China’s manufacturing sector has grown for the first time in 13 months, according to a survey of private factory managers.
HSBC’s Purchasing Managers’ Survey (PMI), a closely followed indicator on the health of the Chinese economy, rose to 50.5 in November, up from 49.5 in October.
Any figure higher than 50 indicates growth, and the latest result is the first time the survey has returned positive data since October 2011.
The HSBC data follows a similar survey by China’s National Bureau of Statistics that showed an official PMI of 50.6, up from 50.2 in October.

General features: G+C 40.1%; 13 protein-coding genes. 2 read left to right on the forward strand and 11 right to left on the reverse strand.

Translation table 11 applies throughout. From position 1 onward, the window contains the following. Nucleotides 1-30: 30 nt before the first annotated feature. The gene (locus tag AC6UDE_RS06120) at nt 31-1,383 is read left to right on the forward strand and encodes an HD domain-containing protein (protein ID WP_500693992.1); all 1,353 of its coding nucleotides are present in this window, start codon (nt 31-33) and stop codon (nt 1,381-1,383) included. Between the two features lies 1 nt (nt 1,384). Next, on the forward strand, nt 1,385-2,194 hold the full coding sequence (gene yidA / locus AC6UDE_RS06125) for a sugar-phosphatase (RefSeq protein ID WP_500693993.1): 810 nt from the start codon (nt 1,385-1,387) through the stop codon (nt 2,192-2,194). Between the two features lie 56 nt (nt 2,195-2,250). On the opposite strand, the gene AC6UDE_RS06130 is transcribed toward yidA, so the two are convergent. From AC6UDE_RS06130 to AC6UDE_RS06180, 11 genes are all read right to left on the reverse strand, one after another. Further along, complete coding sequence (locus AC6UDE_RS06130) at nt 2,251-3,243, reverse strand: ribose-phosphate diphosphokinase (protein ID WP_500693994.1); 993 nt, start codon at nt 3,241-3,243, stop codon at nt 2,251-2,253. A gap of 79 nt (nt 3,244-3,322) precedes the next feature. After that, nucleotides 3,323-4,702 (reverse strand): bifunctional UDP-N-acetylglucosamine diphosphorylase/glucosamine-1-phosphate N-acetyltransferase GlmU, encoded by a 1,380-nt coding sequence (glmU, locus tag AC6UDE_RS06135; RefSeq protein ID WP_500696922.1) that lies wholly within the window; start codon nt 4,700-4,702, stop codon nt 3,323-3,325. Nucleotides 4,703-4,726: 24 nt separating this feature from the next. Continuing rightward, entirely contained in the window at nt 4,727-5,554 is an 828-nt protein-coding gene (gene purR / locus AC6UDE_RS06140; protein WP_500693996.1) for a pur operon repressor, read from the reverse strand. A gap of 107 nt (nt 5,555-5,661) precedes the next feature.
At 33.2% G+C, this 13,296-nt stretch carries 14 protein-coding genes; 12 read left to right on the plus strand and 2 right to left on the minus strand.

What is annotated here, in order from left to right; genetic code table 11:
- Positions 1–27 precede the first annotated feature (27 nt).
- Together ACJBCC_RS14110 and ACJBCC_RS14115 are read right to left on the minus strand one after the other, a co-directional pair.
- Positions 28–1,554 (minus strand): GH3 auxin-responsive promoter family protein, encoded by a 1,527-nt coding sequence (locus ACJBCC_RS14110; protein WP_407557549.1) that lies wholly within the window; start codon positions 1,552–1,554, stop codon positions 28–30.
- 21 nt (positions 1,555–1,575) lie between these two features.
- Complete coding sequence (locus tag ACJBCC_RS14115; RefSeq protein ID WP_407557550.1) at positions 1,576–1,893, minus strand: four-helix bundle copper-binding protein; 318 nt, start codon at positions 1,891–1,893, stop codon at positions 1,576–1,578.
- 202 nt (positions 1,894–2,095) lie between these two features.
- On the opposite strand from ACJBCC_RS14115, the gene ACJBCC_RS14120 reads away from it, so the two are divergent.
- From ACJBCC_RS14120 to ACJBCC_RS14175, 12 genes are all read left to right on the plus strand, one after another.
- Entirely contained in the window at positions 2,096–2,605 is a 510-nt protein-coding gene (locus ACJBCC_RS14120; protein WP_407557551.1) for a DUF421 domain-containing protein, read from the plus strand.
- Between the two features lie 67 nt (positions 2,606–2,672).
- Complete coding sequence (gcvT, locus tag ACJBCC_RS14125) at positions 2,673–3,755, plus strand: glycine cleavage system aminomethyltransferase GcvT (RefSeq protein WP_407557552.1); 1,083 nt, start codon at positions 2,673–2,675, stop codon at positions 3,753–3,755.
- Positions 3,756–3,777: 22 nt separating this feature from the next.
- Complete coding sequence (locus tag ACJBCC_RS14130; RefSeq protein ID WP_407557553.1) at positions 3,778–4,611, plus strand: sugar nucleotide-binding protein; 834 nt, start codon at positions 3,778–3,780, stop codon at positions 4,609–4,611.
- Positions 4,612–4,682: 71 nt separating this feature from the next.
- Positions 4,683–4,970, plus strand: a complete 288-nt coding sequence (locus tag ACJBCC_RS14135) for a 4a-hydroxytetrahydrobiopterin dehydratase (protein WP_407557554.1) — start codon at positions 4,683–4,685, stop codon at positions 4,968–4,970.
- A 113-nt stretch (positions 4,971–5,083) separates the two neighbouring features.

“This confirms that the Chinese economy continues to recover gradually,” HSBC chief China economist Hongbin Qu said.
While the manufacturing PMI numbers are positive for the Chinese economy, experts remain concerned the sector is still relying too heavily on state-led investment, according to Reuters.
"Whilst we feel that the economy has been stabilized through the short-term, we feel that the manner in which activity has been revived will retard China's economic reform agenda and make the transition onto a sustainable footing all the more tricky," wrote Xianfang Ren and Alistair Thornton of IHS Global Insight.